Guest blogger: Snurre Jensen on seasonality vs. cyclicity (part 1 of 2)

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In this guest blog, my colleague Snurre Jensen (Analytic Solutions Manager, SAS EMEA Technology Practice) discusses a fine point regarding the word “seasonality” in time series forecasting. 

When we see general ups and downs in the data that tend to repeat year after year, we commonly refer to this as seasonality.  Thus, we would say that there is seasonality in the sale of snow shovels, as there are generally higher sales in the winter, and lower sales in the summer.

Snurre points out that in the construction of statistical forecasting models, seasonality refers to repeating behavior in the same specific period year after year.  So while generally, snow shovel sales are higher in the winter and lower in the summer, we might build our statistical forecasting models in weekly time buckets (not in quarterly spring / summer / fall / winter buckets).  We don’t necessarily expect that there is a perfect match between the specific weeks, year over year, where snow shovel sales are higher or lower.  In the construction of time series forecasting models, however, the concept of seasonality applies to consistent behavior in the specific time bucket (day, week, month, quarter, etc.) in which you are forecasting.

Let’s let Snurre explain…

Cyclicity

A couple of weeks ago I was visiting a customer where once again I found myself involved in a discussion on how to deal with seasonality when forecasting. Unfortunately not all data with a seasonal pattern behave as nicely as the data in the graph below. Here it is evident that the seasonal cycles very neatly mirror each other, every month, year after year.

Now, during my years working with forecasting I've come across many thoughts on what seasonality means and how to deal with it. If there is any way of summarizing my experiences it would be something like this: 

  1. Seasonal items refer to items (or services) that are only sold during a certain time of the year ("the season"). An example could be items that belong to a specific holiday - for instance Christmas. Outside the seasonal period the item is not produced, stocked and sold.
  2. Seasonal items are items that are sold all the time but where the level changes during "the season"
  3. Seasonal items are items that are sold all the time but where the level changes during specific periods each year.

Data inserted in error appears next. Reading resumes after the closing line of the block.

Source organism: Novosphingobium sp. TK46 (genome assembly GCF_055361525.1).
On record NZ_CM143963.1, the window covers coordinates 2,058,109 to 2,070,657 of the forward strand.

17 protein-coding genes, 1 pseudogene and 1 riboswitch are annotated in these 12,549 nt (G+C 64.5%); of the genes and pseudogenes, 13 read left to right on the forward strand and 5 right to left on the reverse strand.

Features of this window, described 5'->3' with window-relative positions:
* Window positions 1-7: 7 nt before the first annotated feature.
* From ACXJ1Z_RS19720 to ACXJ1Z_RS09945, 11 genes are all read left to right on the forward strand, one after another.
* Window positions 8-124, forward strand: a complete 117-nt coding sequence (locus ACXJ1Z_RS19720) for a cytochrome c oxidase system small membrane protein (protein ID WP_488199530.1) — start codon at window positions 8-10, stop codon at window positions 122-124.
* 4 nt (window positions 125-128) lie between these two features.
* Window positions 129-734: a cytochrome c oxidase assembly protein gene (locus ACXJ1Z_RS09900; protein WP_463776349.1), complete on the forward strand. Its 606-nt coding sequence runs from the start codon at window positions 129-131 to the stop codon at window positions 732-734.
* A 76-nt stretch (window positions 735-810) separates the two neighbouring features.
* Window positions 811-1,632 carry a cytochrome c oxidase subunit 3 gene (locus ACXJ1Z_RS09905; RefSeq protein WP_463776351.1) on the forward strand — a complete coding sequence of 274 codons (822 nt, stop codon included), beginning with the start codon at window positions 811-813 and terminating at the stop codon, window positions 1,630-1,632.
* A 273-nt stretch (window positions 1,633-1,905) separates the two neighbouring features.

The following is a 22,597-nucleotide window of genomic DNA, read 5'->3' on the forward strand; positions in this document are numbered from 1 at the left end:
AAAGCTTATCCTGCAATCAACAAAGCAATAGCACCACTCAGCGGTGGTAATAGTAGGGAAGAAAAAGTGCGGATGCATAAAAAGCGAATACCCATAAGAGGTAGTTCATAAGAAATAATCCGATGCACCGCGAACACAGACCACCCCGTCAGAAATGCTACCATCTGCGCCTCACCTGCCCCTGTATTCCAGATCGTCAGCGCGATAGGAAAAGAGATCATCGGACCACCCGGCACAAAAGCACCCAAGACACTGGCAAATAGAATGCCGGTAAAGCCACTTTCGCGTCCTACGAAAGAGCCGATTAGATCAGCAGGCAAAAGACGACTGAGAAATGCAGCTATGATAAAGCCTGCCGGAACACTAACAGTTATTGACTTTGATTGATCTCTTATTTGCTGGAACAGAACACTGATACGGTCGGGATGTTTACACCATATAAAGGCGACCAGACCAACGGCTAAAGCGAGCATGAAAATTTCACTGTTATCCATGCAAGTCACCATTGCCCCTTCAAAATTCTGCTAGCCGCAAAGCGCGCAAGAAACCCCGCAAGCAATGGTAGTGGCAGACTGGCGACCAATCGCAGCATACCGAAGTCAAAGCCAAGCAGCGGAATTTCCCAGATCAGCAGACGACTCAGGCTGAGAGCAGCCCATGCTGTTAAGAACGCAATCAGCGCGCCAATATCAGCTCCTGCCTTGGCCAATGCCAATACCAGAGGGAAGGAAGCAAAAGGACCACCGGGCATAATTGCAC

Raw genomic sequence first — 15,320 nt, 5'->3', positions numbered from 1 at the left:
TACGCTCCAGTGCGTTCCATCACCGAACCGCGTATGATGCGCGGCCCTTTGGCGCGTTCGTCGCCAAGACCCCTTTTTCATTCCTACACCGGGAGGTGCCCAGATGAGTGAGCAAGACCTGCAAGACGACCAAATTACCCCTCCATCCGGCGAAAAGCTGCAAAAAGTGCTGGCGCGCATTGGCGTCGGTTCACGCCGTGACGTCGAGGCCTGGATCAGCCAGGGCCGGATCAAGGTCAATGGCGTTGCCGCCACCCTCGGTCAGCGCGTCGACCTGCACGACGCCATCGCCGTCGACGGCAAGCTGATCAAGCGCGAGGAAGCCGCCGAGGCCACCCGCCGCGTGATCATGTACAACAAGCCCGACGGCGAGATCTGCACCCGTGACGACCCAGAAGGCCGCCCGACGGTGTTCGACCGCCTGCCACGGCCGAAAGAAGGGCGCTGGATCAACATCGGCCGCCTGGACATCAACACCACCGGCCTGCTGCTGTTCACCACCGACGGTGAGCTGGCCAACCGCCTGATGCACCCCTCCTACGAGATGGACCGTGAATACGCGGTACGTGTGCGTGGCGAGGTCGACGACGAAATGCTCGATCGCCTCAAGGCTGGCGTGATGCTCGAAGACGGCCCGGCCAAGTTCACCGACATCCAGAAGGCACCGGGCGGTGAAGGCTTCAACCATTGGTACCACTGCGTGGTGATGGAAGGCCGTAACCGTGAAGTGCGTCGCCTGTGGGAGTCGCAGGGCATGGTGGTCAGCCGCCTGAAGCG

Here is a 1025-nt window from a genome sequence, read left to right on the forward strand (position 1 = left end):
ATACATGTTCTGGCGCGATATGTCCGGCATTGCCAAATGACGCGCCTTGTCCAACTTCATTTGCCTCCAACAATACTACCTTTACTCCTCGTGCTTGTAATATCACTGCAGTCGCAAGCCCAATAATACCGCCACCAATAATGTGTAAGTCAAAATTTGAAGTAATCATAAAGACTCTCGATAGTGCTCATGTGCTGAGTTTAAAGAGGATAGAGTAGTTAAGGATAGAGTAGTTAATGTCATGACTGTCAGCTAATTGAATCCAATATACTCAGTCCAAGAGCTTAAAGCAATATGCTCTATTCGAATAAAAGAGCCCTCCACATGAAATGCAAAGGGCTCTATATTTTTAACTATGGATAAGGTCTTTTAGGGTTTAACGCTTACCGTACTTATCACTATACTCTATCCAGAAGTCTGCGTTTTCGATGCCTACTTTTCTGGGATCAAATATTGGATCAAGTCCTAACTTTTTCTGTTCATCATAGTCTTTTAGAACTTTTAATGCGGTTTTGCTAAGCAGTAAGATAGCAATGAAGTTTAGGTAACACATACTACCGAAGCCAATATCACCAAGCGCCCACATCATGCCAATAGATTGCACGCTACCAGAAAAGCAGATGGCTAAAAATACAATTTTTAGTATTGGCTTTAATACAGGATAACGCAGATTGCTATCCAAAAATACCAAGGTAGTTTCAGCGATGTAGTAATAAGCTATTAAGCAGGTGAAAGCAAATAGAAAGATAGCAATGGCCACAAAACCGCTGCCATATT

Whereas #1 can more or less easily be dealt with using techniques like time series compression  - the main difficulty lies in deciding when "the season" starts and when it ends - #2 and #3 requires some additional thought. To the casual observer (read business user) bullet #2 and #3 might seem identical - isn't "the season" the same specific periods year after year? Yes and no, and this is where it gets tricky.

In my experience confusion around #2 and #3 arises when one wants to do forecasting where the data is measured at a frequency where the individual time periods are not comparable across periods. This is the case for weekly data on a yearly basis and daily data on both a monthly and a yearly basis. Week X of one year may not be comparable to week X of the prior year -- for examples holidays often fall in different weeks in different years. Today,  September 13th, is different from September 13th last year (for among other things, they fall on different days of the week). The same applies for daily data within a month -- the 2nd of this month is most likely different from the 2nd of last month (different days of the week, adjacent to different holidays, etc.).

Comparing this to quarters and months in year, days in a week and hours in day this seems to indicate that people have challenges with numbers larger than 25.  :)  If there are more than 25 periods in a season the concept of seasonality apparently becomes blurry.

In Part 2, we'll look at an example of a weekly time series, and how our everyday concept of "seasonality" differs from the precise use of this word in forecast modeling.

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Mike Gilliland

Product Marketing Manager

Michael Gilliland is author of The Business Forecasting Deal (the book), and editor of Business Forecasting: Practical Problems and Solutions. He is a longtime business forecasting practitioner, and currently Product Marketing Manager for SAS Forecasting software. Mike serves on the Board of Directors for the International Institute of Forecasters, and received the 2017 Lifetime Achievement in Business Forecast award from the Institute of Business Forecasting. He initiated The Business Forecasting Deal (the blog) to help expose the seamy underbelly of forecasting practice, and to provide practical solutions to its most vexing problems.

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